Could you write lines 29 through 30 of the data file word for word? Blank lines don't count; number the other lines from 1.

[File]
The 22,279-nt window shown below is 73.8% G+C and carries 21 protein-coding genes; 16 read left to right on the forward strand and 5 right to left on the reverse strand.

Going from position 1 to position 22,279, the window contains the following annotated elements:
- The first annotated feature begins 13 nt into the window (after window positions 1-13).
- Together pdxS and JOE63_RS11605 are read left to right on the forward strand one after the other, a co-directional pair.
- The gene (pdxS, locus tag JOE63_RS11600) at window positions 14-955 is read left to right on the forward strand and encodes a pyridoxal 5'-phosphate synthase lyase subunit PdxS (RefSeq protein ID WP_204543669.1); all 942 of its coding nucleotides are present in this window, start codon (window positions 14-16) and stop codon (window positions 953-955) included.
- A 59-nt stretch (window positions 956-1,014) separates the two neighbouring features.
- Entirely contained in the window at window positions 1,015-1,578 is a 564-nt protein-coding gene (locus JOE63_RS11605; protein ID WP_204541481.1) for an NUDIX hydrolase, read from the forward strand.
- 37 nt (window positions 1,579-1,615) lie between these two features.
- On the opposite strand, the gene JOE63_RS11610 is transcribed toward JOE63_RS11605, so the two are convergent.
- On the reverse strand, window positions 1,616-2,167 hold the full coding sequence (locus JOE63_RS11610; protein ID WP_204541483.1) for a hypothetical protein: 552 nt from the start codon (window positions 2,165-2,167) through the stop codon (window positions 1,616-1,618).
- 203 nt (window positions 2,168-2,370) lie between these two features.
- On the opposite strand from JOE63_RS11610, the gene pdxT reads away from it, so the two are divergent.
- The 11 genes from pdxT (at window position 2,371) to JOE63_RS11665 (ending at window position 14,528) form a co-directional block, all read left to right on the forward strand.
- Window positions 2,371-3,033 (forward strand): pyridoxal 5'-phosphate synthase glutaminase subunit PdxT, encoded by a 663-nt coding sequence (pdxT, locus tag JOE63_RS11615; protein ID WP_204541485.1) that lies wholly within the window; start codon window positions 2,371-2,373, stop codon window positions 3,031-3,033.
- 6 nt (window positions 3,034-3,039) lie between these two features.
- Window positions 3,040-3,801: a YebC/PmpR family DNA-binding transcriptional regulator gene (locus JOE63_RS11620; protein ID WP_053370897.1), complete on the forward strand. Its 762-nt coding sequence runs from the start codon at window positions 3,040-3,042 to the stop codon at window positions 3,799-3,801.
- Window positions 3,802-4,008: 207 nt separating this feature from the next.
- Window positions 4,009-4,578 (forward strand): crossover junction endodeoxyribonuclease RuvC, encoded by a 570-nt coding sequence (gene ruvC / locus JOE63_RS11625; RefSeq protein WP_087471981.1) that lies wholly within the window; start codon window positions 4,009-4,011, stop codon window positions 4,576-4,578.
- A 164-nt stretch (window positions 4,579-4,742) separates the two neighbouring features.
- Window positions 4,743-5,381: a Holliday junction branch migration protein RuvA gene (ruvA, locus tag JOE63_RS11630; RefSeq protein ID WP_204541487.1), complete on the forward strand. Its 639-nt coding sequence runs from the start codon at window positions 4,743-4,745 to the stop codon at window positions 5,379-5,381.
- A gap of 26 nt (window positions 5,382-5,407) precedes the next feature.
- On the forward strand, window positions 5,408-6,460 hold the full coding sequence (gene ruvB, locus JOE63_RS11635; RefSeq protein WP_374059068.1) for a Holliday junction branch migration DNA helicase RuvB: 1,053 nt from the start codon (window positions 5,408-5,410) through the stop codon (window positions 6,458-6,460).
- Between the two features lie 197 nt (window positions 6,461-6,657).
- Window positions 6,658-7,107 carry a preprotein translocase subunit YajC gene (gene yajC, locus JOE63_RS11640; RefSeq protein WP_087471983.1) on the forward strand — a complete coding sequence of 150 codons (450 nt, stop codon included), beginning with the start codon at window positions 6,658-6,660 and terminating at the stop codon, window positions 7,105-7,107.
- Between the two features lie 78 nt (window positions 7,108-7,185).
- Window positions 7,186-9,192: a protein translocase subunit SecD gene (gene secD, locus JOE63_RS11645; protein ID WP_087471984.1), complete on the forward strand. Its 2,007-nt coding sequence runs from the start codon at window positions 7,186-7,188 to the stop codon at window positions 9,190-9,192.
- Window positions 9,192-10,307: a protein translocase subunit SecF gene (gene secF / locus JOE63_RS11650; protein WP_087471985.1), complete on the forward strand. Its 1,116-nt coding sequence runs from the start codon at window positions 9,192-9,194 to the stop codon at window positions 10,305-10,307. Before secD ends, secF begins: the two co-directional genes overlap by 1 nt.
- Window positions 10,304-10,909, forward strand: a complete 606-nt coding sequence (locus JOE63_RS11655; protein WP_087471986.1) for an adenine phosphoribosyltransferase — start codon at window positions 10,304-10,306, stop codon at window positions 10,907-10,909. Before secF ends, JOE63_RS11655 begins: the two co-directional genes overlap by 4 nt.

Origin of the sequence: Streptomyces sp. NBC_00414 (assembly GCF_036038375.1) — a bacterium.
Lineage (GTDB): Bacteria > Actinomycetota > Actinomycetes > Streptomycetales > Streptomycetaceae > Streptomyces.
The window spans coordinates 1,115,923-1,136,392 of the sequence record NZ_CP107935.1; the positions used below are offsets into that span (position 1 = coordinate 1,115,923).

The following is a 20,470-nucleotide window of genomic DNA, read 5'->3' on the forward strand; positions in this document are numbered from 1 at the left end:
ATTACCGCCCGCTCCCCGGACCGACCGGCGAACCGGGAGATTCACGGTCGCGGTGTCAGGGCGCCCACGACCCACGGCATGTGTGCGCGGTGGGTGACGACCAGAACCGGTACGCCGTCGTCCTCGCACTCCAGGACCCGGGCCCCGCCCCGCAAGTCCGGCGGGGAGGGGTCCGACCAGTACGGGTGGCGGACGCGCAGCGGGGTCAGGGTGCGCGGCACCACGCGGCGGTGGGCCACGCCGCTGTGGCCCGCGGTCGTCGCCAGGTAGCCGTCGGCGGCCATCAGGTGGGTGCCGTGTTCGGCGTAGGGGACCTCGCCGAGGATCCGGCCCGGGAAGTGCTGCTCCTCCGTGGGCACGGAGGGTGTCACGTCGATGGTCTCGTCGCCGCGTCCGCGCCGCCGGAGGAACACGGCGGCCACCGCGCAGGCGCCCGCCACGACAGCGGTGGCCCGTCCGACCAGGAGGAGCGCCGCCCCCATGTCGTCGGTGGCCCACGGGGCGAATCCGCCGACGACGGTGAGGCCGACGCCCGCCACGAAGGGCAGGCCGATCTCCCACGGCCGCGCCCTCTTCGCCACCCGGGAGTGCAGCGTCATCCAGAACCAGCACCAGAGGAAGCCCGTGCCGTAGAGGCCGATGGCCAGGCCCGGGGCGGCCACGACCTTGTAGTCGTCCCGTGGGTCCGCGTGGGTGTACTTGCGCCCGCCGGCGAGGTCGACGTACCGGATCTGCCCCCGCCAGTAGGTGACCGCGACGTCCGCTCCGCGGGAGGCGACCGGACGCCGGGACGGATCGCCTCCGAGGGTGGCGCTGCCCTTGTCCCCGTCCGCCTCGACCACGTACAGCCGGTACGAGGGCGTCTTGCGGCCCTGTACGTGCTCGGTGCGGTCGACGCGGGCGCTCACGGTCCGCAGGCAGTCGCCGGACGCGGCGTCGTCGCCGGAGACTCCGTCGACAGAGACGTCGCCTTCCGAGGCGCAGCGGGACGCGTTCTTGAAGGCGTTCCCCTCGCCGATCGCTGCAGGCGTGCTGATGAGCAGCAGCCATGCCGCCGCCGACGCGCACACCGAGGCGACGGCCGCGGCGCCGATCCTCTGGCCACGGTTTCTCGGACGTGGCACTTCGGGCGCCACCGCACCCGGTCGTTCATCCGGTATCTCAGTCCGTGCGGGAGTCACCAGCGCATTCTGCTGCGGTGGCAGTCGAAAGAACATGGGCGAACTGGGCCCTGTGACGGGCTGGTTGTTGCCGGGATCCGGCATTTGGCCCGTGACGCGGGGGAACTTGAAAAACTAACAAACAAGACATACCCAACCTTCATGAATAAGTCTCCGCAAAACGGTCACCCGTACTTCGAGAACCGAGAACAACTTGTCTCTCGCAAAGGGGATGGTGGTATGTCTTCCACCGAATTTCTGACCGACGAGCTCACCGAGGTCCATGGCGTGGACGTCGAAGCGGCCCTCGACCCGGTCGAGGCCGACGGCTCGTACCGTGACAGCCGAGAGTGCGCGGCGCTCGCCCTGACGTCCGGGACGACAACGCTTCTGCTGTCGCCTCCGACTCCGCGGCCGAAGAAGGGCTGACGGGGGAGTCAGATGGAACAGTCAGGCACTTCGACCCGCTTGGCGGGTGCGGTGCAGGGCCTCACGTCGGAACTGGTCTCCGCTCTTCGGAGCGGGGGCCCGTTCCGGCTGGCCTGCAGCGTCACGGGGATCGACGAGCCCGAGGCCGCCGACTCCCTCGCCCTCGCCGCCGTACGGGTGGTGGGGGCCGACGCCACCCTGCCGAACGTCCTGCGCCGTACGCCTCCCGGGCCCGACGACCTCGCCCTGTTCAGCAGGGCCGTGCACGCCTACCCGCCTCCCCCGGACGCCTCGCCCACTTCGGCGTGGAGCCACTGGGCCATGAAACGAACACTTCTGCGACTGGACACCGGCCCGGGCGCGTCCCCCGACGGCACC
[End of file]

Origin of the sequence: Streptomyces sp. NBC_00414 (assembly GCF_036038375.1) — a bacterium.
Lineage (GTDB): Bacteria > Actinomycetota > Actinomycetes > Streptomycetales > Streptomycetaceae > Streptomyces.